When the Lord God placed Adam and Eve in the Garden of Eden, He gave them the following command: “Behold I have given you every herb bearing seed upon the earth, and all trees that have in themselves seed of their own kind, to be your meat” (Gen 1:29).  The word translated here as “meat” is the Hebrew אָכְלָה which can mean “food” or meat.”3  In this context, “meat” should be understood to mean “food” as fruit does not contain animal meat.  This is reflected in the Greek and Latin translations of this passage which translated the Hebrew here as βρῶσιν and escam, respectively, which both also mean “food” or “meat.”

But later, when God metes out punishments to Adam and Eve for eating the forbidden fruit of the Tree of the Knowledge of Good and Evil, God tells Adam:

Because thou hast hearkened to the voice of thy wife, and hast eaten of the tree, whereof I commanded thee, that thou shouldst not eat, cursed is the earth in thy work: with labour and toil shalt thou eat thereof all the days of thy life. Thorns and thistles shall it bring forth to thee, and thou shalt eat the herbs of the earth.  In the sweat of thy face shalt thou eat לחם till thou return to the earth out of which thou wast taken: for dust thou art, and into dust thou shalt return. (Gen 3:17-19).

Notice here that God says Adam will eat, not אָכְלָה, “food” or meat,” as previously, but rather לֶחֶם which means “food (for man or beast), especially bread, or grain (for making it).”4  The word used here is more specific than the general one used earlier by God.  Here God says specially that what Adam will eat, as part of his punishment, is bread.  This is reflected in the Greek and Latin, which both use their respective words for bread (ἄρτον and pane).  The Douay-Rheims translates this word as “bread.”  The growing of grain and the eating of bread, then, can be considered one of the curses or punishments laid on man because of the Fall.  Bread, compared to the free fruits of Eden, is punishment not only because of the effort that must go into the planting and raising of the wheat, but also into the harvesting, into separating what can be eaten from what should not be, into the grinding the grains, and into the baking.  All this before the bread can be eaten.

Battista Franco Veneziano’s Melchizadek Offering Bread and Wine to Abraham

And yet, there would be times in the course of salvation history where bread would be seen as other than punishment.  The Priest-King of ancient Jerusalem, Melchisedech, offered a sacrifice of bread and wine (Gen 14:18).  During their time in the desert, God gave the Hebrew people “Bread from Heaven” – “And the Lord said to Moses: Behold I will rain bread from heaven for you” (Exo 16:4).  Bread would also be used in the sacrificial system of the Mosaic Law (e.g. Exo 29:2).

But all these positive occurrences of bread in the Old Testament were just types or foreshadowing of the Bread of the New Testament.  This Bread of the New Testament was explained by Our Lord in the following words: “Amen, amen, I say to you; Moses gave you not bread from heaven, but my Father giveth you the true bread from heaven…For the bread of God is that which cometh down from heaven and giveth life to the world… I am the bread of life. He that cometh to me shall not hunger: and he that believeth in me shall never thirst… and the bread that I will give is my flesh, for the life of the world.” (John 6: passim)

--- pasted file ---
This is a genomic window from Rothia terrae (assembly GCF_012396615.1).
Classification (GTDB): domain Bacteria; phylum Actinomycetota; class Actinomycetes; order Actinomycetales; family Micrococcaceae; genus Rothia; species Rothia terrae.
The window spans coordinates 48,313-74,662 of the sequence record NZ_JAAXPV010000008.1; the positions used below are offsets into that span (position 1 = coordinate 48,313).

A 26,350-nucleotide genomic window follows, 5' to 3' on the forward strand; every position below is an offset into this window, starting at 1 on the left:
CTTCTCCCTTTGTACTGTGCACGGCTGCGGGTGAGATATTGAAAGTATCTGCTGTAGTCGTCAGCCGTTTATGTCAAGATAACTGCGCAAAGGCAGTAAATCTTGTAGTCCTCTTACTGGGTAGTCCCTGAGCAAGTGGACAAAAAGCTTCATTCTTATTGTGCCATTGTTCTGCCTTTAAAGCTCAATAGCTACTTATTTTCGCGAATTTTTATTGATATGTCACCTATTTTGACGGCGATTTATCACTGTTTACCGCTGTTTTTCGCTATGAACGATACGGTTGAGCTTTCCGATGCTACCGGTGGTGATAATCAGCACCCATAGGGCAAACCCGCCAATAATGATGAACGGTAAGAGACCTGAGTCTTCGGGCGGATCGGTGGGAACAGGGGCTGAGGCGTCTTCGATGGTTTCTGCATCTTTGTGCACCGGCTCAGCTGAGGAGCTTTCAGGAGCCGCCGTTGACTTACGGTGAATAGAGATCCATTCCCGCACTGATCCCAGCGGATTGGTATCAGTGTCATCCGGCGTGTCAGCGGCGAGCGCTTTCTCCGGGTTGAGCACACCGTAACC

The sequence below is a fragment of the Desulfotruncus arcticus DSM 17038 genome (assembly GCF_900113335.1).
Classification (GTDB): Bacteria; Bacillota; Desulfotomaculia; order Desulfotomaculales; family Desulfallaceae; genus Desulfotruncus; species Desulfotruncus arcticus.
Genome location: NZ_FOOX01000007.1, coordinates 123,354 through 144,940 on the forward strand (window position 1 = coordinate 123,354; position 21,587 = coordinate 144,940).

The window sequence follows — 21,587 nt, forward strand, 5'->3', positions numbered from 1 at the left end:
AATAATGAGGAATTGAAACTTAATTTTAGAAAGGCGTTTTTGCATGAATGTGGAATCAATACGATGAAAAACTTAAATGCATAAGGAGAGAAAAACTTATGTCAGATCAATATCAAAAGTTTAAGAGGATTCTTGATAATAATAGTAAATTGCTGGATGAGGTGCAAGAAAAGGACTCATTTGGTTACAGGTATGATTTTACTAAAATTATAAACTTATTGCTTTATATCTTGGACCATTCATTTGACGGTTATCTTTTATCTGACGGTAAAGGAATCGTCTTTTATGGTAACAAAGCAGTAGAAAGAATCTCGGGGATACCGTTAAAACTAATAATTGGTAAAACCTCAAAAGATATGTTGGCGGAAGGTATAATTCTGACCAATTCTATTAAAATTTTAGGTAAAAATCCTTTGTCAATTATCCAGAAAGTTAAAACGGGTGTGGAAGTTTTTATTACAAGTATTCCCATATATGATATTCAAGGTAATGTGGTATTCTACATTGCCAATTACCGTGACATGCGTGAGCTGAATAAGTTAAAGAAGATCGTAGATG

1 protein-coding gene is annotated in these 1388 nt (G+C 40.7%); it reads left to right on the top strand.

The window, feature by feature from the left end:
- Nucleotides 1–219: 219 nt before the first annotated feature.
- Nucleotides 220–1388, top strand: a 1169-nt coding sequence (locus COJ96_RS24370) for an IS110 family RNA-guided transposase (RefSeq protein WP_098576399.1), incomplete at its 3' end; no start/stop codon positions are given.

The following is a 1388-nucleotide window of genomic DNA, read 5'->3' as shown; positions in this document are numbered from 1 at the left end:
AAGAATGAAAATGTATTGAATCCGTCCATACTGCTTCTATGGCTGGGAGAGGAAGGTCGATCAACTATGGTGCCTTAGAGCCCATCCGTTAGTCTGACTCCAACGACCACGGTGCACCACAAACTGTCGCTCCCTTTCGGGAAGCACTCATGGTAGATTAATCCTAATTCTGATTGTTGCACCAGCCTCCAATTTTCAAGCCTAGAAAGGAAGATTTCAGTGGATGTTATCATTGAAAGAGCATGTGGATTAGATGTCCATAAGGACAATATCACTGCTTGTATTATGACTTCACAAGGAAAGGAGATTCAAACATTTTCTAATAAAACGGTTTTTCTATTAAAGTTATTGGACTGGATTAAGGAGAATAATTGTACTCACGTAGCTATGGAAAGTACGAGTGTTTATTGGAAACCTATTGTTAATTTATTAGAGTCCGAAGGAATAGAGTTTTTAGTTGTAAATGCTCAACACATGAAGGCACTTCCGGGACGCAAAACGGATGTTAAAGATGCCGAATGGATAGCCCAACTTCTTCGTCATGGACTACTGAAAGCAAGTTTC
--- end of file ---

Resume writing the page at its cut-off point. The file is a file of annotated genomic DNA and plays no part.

Peter Paul Rubens’ The Last Supper

The promised Bread of the New Testament promised by Our Lord was given for the first time at the Last Supper when Our Lord instituted the Holy Eucharist – “the Lord Jesus, the same night in which he was betrayed, took bread, and giving thanks, broke and said: Take ye and eat: This is my body, which shall be delivered for you.  This do for the commemoration of me.  In like manner also the chalice, after he had supped, saying: This chalice is the new testament in my blood.  This do ye, as often as you shall drink, for the commemoration of me” (1 Cor 11:23-25).  By the power of God, what was in Our Lord’s Hands, and which appeared to the senses to be still bread – for it looked like bread, smelled like bread, felt like bread, and tasted like bread – was really and truly the Lord’s Own Body.  The substance of the bread had been changed, by Divine power, into the substance of the Body of Christ, a change which the Catholic Church fittingly calls transubstantiation.5  And this same change is effected at every Mass, when the Priest, acing in persona Christi, in the Person of Christ, repeats the action of the Lord over bread.

It is in this way that God has mirrored, as it were, bread in a way similar to the other aspects which surrounded the Fall.  What was first set before man as a punishment has become an instrument for man’s sanctification and salvation.  Every time one participates at Mass, one participates in this mirroring of the Fall.  And thus is granted to man food for immortality infinitely greater than that which he had in the fruit of the Tree of Life.

Postscript, for the sake of completion:  The first reference to wine in the Scriptures is made after the Flood: “And Noe a husbandman began to till the ground, and planted a vineyard. And drinking of the wine…” (Gen 9:20-21).  The joining of wine with bread in the celebration of the Eucharistic Sacrifice of the Mass connects the Mass then not just with the Fall (through the use of bread), but also to the Flood (through the use of the wine).  After both of these great calamities of early salvation history, new forms of sustenance were introduced which were then incorporated in the worship of the One, True, God.